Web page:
Brief • 5 min Read
Some are less-willing heroes, with no choice but to continue working these jobs at a time when jobs are scarce.
Recent statistics show that more than 16 million Americans have filed for unemployment in the past month. Perhaps not unexpectedly, having a steady paycheck (61%) and providing for their family (57%) are by far the most important motivators for these workers during the coronavirus pandemic.
The reality is that 55% of these Everyday Heroes—jumping to 62% among hourly workers—live paycheck to paycheck with little left over, and a considerable 43% are working fewer hours now than they were before the pandemic, making that steady (albeit somewhat lighter) paycheck more important than ever.
It is clear that the unemployment numbers don’t tell the whole story, and that as hours and shifts are scaled back, many of these Everyday Heroes are making sacrifices with less financial reward.
Most of these Everyday Heroes give their employers credit for helping to create a safe working environment…
Most Everyday Heroes say their company is taking appropriate and necessary safety and sanitation measures at their place of work (73%) and is providing the appropriate and necessary safety materials to them personally (70%). And it is increasingly the case that employers are mandated to provide PPE for their employees that engage with others.
…but there is still work to be done.
Women in particular worry about safety at work. They are far more likely than their male peers to say they do not feel safe at work (44% women vs. 31% men); to desire their employers to take appropriate and necessary safety and sanitation measures (79% vs. 66%) and to monitor the health of employees (63% vs. 48%). Women are less likely to feel their employer is providing frequent and honest information about infected individuals at work (50% women vs. 60% men).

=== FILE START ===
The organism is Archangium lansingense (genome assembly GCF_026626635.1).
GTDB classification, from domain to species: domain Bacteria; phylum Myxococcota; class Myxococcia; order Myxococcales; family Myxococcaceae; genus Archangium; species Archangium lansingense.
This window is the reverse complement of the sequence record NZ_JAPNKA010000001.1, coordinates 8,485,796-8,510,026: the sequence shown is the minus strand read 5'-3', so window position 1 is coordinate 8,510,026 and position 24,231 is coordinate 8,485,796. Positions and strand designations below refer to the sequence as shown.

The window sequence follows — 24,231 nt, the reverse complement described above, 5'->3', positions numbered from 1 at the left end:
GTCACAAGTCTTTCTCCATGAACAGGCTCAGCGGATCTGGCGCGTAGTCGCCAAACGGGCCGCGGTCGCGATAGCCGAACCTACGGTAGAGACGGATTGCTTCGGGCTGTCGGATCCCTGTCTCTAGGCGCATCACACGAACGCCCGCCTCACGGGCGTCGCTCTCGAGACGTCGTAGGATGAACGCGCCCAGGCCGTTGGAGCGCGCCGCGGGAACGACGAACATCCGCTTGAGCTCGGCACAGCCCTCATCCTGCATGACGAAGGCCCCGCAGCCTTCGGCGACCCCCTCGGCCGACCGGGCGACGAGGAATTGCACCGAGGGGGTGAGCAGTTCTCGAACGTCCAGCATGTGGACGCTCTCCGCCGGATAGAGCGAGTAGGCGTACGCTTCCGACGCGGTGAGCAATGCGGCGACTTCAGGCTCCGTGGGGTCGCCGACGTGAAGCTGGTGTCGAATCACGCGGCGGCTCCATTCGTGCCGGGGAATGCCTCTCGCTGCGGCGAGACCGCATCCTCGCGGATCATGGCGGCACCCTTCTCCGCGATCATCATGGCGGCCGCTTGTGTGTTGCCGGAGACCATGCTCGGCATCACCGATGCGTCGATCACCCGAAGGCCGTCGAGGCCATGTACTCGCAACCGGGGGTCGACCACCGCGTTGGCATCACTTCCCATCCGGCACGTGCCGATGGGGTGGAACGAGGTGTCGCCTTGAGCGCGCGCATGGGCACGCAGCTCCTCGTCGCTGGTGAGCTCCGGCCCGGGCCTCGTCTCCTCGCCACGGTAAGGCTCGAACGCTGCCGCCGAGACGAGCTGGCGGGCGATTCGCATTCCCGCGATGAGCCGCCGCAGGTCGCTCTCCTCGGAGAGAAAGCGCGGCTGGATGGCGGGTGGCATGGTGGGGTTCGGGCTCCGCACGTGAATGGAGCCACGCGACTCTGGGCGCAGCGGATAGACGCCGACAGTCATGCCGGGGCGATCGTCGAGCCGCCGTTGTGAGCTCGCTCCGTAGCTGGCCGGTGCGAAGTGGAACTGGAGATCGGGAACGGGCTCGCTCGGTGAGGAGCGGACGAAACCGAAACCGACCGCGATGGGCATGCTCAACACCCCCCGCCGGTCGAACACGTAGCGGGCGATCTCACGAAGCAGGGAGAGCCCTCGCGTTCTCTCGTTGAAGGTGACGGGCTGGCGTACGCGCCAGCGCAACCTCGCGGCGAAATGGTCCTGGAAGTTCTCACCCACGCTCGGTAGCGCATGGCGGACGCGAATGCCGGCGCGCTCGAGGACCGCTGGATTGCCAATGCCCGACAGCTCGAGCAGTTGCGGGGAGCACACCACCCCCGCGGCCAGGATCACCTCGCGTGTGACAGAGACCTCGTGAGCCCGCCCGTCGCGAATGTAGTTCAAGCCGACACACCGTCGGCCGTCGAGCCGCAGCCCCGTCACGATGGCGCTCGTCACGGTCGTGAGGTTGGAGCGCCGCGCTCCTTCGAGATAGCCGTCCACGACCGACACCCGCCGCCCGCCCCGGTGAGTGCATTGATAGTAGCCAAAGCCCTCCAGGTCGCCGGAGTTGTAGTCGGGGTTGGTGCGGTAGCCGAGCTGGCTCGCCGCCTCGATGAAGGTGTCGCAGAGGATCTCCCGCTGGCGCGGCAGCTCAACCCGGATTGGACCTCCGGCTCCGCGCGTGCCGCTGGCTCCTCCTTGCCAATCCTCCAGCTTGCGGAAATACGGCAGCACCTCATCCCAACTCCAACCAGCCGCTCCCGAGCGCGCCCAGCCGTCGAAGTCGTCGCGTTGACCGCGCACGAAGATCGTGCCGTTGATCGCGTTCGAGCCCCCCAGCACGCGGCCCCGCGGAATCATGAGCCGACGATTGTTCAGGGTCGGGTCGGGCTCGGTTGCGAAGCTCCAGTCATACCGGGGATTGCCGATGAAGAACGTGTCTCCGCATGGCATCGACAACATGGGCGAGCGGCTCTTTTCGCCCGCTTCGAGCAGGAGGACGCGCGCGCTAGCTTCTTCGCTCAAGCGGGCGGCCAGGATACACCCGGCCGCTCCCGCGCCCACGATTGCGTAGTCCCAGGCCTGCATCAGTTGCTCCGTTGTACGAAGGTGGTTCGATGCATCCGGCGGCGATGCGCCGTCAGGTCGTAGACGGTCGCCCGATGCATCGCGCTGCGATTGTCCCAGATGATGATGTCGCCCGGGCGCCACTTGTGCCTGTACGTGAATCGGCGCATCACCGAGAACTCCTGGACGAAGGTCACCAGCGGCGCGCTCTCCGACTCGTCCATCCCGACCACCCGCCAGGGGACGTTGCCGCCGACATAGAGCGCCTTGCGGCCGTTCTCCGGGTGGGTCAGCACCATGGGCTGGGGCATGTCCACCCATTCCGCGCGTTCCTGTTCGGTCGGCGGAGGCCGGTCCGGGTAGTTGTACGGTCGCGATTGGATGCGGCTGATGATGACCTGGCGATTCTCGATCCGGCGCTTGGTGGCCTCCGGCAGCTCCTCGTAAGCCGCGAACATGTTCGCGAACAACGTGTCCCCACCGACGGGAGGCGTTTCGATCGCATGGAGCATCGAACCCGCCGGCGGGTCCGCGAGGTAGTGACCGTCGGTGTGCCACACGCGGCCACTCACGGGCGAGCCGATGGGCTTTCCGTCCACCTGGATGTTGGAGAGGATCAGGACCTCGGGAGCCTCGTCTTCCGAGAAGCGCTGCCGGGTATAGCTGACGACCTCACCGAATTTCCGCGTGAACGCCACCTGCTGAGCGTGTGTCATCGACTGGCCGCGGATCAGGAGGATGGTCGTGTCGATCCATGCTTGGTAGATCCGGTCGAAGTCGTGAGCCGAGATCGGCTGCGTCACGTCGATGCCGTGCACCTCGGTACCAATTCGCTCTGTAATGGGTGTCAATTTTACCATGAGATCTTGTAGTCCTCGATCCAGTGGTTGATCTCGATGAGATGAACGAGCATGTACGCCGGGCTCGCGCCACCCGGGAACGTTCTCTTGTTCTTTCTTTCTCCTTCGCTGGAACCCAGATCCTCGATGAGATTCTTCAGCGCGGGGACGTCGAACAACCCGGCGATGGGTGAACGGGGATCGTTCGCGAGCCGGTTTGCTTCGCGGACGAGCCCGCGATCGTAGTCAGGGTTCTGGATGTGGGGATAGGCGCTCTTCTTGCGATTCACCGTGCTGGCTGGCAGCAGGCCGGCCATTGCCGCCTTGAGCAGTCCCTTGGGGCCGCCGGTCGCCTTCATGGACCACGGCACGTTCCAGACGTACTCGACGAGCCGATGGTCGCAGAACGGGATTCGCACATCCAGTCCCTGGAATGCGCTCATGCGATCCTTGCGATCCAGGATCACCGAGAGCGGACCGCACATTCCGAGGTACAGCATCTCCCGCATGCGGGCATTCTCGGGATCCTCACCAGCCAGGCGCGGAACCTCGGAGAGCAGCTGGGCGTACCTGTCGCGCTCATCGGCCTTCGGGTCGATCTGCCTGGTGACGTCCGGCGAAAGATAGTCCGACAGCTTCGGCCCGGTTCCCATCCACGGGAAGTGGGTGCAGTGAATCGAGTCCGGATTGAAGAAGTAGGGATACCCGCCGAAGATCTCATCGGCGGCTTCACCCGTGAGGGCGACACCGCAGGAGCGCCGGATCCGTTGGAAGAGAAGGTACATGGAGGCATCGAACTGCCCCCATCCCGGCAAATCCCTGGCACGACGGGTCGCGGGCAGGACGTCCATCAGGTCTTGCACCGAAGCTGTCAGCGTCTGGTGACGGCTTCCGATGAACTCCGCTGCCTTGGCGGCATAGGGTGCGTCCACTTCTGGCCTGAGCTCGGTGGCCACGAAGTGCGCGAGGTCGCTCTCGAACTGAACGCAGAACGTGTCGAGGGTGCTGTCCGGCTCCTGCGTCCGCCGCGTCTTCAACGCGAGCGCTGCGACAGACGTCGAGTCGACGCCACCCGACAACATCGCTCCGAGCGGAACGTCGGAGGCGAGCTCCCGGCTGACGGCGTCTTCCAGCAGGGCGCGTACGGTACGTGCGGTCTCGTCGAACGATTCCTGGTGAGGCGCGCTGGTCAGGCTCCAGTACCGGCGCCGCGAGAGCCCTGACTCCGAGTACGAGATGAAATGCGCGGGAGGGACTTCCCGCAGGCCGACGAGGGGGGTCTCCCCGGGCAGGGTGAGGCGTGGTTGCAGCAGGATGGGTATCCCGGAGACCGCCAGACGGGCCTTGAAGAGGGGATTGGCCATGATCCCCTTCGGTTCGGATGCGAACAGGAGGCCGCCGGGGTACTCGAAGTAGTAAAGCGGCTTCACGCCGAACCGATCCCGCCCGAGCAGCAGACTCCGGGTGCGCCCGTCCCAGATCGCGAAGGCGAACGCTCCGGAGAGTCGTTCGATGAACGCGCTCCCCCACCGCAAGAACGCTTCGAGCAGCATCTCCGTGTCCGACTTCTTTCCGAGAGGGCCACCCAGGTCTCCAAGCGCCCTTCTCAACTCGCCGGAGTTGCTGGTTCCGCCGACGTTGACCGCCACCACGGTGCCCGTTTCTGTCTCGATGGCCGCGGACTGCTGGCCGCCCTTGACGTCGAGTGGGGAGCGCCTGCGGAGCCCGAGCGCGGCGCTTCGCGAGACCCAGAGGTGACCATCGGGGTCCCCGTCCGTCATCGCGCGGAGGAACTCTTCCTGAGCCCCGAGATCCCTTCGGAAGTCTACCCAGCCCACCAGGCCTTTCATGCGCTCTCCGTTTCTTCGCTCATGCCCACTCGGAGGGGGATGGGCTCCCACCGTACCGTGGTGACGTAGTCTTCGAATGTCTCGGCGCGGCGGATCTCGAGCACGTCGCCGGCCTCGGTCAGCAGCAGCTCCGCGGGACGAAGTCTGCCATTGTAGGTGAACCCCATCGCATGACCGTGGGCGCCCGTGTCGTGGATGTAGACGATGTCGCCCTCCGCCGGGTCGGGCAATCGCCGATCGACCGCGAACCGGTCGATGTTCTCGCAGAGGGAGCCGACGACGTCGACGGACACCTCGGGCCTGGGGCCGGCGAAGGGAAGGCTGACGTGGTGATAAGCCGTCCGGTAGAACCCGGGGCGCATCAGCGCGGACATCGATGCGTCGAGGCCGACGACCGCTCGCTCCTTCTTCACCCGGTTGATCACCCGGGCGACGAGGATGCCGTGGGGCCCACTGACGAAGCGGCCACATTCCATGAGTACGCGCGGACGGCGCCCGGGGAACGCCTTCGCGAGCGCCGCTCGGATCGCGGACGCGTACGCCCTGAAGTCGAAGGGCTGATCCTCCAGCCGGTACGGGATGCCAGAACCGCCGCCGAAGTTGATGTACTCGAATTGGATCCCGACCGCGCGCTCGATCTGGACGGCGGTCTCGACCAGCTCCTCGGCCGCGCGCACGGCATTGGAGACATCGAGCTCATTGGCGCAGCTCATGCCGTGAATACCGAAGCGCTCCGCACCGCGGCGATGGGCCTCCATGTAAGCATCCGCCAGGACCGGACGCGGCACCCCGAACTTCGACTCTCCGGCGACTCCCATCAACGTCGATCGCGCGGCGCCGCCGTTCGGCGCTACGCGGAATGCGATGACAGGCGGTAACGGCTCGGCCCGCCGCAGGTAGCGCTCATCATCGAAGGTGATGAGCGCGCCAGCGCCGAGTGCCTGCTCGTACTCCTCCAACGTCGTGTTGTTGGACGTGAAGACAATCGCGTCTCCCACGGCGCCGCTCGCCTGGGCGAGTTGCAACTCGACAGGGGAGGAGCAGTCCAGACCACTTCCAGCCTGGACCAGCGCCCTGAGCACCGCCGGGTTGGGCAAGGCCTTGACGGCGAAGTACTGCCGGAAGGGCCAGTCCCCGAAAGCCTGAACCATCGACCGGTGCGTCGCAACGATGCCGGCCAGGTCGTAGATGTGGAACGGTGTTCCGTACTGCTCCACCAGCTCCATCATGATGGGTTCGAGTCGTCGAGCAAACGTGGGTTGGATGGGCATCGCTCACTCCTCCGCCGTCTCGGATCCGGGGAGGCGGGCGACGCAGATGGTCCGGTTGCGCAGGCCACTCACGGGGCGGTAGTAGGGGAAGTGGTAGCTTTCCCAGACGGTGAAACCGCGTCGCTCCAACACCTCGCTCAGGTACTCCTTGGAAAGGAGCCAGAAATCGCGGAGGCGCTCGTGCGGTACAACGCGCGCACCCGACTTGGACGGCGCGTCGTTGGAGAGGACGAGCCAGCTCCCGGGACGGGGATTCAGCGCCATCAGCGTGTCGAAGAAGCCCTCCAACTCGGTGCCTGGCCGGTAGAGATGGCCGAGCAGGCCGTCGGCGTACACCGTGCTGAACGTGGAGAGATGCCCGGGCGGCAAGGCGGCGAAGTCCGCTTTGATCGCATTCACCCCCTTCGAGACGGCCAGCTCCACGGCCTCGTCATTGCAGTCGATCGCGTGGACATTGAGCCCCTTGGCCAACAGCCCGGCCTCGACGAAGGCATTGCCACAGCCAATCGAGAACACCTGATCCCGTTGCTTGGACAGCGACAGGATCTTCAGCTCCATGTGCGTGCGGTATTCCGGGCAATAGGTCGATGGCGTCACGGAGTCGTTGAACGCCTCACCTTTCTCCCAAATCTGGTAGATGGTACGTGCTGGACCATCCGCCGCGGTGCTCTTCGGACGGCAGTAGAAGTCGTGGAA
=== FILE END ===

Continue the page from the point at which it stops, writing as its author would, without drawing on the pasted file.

From a compensation standpoint, only 37% say their company has provided higher rates of pay or bonuses as hazard pay despite 51% saying this is important to them, and 42% saying their company provides at least 14 days of guaranteed sick leave, compared with 63% who feel this is important. As per JUST Capital’s COVID-19 Corporate Response Tracker, many of the country’s largest companies have already stepped up to support their workers in a variety of ways, including paid sick leave and financial assistance. Smaller companies are trying to catch up, if they are able to offer additional financial assistance at all.
Looking ahead, employers that have instituted some form of hazard pay premiums face uncharted waters relative to deciding when (or whether) to scale these back. The reputation optics will be challenging, particularly as these Everyday Heroes increasingly find their voice.
This survey was conducted online within the United States by The Harris Poll from April 6-7, 2020 among 530 “essential workers” who are not in healthcare or government. “Essential workers” are defined as individuals ages 18 and older who have been deemed essential by their employer and/or state and who must leave their home to go to work. Business areas include supermarkets/grocery stores, big box stores, restaurants/bars, transportation, gas stations, warehousing, manufacturing, construction, agriculture and food processing, among others. A separate online survey was conducted among a general public sample of 1,024 adults (ages 18 and older) during the same time period for a comparative viewpoint. These two online surveys are not based on probability samples and therefore no estimate of theoretical sampling error can be calculated.
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